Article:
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"Take care of this sacred medicine
and it will take care of you."

 



Hola passed away on October 22, 1973, followed by his beloved wife, Susie on April 27, 1985. 

 

A SPECIAL TRIBUTE:
The Hola Tso Story

On May 15, 1890, Hola Tso came into this world born into the Kiyaanii and Dibe' lizhinii clans.   It was a time of econonic hardship for the Navajo people as they struggled to re-establish themselves in their native land after having signed the Treaty of 1868 which gave them the right to return to their homeland.

"The Treaty of 1868 did not give the Navajo people the right to vote and to be counted as citizens of the United States.  Oblivious to this fact, the Navajo people endured and survived many hardships brought on by change and spiritual beliefs.  All Navajo's struggled to survive -  they tended to their livestock, farmed their land and became adept as sheepherders, cattlemen, horsemen, silversmiths, and rug weavers.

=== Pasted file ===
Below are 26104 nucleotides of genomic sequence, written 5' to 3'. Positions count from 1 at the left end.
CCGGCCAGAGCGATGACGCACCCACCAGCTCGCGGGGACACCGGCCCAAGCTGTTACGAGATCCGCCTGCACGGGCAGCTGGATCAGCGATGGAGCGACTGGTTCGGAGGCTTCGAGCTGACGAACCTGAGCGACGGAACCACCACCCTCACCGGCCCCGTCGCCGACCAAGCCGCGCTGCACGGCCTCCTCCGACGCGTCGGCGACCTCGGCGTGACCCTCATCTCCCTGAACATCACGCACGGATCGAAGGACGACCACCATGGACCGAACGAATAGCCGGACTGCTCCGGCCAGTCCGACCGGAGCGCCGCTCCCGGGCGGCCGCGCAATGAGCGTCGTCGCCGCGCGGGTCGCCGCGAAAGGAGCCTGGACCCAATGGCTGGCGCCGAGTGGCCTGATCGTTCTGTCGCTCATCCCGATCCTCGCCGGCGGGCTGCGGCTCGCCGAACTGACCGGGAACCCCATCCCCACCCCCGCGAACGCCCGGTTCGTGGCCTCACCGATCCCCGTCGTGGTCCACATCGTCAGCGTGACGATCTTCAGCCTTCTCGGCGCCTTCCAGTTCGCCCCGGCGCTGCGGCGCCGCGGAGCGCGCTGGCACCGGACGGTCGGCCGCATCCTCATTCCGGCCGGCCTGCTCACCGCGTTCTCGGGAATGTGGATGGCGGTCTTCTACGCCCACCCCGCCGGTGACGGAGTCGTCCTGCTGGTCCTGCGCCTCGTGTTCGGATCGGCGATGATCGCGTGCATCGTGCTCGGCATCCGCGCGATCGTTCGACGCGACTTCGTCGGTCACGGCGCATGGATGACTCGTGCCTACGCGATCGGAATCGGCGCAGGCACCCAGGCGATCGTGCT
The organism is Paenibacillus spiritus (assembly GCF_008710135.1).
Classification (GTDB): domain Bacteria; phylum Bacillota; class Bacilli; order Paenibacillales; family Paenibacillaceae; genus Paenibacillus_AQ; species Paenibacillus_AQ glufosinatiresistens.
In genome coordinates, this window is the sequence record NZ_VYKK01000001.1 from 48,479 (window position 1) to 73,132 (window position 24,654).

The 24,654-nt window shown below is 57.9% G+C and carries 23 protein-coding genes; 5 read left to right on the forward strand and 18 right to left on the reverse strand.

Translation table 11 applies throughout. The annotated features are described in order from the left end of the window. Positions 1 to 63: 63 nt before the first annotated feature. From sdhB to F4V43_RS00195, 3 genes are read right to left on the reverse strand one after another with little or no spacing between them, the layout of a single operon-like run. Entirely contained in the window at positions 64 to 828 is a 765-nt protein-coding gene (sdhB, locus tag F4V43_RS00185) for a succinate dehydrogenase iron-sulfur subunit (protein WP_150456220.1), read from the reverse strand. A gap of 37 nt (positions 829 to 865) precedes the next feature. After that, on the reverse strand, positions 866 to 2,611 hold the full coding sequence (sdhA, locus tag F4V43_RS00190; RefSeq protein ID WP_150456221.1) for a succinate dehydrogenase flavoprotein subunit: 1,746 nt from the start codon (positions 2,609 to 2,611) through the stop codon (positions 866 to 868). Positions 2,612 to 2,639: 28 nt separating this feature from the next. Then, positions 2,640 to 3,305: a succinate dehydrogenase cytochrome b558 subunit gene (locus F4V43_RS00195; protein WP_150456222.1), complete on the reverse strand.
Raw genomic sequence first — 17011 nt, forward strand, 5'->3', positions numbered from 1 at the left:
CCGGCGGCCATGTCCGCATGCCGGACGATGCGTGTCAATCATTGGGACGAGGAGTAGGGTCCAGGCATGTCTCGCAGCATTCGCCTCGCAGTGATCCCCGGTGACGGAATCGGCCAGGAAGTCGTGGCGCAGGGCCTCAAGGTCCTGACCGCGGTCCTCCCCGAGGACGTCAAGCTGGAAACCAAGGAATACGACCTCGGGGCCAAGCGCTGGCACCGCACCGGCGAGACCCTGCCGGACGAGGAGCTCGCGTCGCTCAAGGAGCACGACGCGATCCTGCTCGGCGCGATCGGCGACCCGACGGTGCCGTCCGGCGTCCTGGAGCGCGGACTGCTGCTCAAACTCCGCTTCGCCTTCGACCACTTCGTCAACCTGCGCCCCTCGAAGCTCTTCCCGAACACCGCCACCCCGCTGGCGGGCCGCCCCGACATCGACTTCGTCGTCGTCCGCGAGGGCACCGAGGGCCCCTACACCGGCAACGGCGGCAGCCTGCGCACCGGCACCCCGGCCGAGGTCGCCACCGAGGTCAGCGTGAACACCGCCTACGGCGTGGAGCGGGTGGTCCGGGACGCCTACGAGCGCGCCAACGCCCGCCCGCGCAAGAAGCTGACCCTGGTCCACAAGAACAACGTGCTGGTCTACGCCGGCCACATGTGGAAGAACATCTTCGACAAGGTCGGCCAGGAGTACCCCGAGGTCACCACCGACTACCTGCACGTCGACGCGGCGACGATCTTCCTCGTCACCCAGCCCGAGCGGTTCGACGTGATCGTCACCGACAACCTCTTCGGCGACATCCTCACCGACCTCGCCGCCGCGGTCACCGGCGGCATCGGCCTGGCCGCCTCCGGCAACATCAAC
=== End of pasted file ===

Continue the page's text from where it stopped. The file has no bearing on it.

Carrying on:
It was in this environment around Houck and Chambers, Arizona, an area known for its large settlement of cattle ranches, the young Hola Tso grew up being shuffled among relatives as he never knew his parents.  ..... Hola became a rather well-known cowboy and came to be known as Acothle Tso.

The requirement for all Navajo children to become educated was embraced as opportunity by Hola.  He spent several years at the Albuquerque Indian School in Albuquerque, New Mexico where he excelled in sports.  Being a tall, large and hefty person, he was well equipped physically to play football... Hola's favorite sport.

 

 

 

 

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Copyright 1999 NativeLEE.  All Rights Reserved.
Photos and article courtesy of the 1998 32nd NAC Church Convention Magazine.